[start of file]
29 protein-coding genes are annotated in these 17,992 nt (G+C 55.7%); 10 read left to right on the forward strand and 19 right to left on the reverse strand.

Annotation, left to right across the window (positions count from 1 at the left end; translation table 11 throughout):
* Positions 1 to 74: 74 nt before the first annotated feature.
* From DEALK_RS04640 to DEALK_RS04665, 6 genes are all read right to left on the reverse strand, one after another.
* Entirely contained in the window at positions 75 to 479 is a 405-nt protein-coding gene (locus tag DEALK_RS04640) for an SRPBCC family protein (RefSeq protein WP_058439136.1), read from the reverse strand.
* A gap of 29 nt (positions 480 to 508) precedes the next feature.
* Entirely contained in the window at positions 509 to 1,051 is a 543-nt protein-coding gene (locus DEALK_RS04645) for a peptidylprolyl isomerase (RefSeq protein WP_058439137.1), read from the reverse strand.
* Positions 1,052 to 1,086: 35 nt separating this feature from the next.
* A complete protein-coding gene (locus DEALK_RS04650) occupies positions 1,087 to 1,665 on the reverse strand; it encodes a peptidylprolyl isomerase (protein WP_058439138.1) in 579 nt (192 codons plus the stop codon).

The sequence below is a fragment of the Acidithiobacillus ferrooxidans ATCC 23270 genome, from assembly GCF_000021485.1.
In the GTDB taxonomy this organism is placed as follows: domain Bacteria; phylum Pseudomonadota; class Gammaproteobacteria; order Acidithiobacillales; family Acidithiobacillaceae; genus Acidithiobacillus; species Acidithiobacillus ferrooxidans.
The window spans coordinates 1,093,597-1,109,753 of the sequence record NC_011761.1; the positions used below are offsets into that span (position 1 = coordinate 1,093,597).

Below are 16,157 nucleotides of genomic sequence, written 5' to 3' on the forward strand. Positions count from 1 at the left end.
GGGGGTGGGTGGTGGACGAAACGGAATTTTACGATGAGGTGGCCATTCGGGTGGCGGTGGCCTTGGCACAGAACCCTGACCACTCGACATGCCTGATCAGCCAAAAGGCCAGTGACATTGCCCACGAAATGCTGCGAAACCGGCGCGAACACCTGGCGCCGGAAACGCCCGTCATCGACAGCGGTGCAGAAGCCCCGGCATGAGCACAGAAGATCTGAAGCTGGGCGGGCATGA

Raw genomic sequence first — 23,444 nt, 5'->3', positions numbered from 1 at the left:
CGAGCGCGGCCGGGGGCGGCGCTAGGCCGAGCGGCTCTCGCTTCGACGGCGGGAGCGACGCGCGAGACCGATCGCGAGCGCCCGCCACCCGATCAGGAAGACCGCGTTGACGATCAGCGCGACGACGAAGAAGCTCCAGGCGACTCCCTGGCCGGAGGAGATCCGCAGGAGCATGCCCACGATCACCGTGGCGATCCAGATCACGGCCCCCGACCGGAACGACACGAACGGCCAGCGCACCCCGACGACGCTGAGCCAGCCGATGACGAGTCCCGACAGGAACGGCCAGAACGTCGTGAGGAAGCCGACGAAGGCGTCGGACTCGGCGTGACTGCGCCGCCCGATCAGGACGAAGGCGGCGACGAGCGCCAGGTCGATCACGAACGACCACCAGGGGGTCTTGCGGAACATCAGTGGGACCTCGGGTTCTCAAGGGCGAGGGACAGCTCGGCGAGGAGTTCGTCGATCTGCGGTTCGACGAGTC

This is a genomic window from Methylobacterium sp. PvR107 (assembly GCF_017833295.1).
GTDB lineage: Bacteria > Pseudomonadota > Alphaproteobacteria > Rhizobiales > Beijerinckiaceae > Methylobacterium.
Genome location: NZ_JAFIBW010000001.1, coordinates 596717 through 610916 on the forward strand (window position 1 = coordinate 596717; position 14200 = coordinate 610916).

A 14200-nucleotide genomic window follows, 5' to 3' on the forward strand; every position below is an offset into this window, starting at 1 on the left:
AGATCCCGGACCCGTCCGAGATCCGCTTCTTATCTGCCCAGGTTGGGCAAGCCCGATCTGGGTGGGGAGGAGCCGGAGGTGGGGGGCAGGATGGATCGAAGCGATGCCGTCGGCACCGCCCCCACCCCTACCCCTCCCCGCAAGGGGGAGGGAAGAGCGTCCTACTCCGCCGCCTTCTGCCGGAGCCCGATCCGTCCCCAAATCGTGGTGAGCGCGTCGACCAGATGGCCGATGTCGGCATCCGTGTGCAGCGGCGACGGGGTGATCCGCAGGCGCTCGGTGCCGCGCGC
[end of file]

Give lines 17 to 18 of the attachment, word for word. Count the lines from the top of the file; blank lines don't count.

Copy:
This is a genomic window from Methylobacterium sp. PvR107 (assembly GCF_017833295.1).
GTDB lineage: Bacteria > Pseudomonadota > Alphaproteobacteria > Rhizobiales > Beijerinckiaceae > Methylobacterium.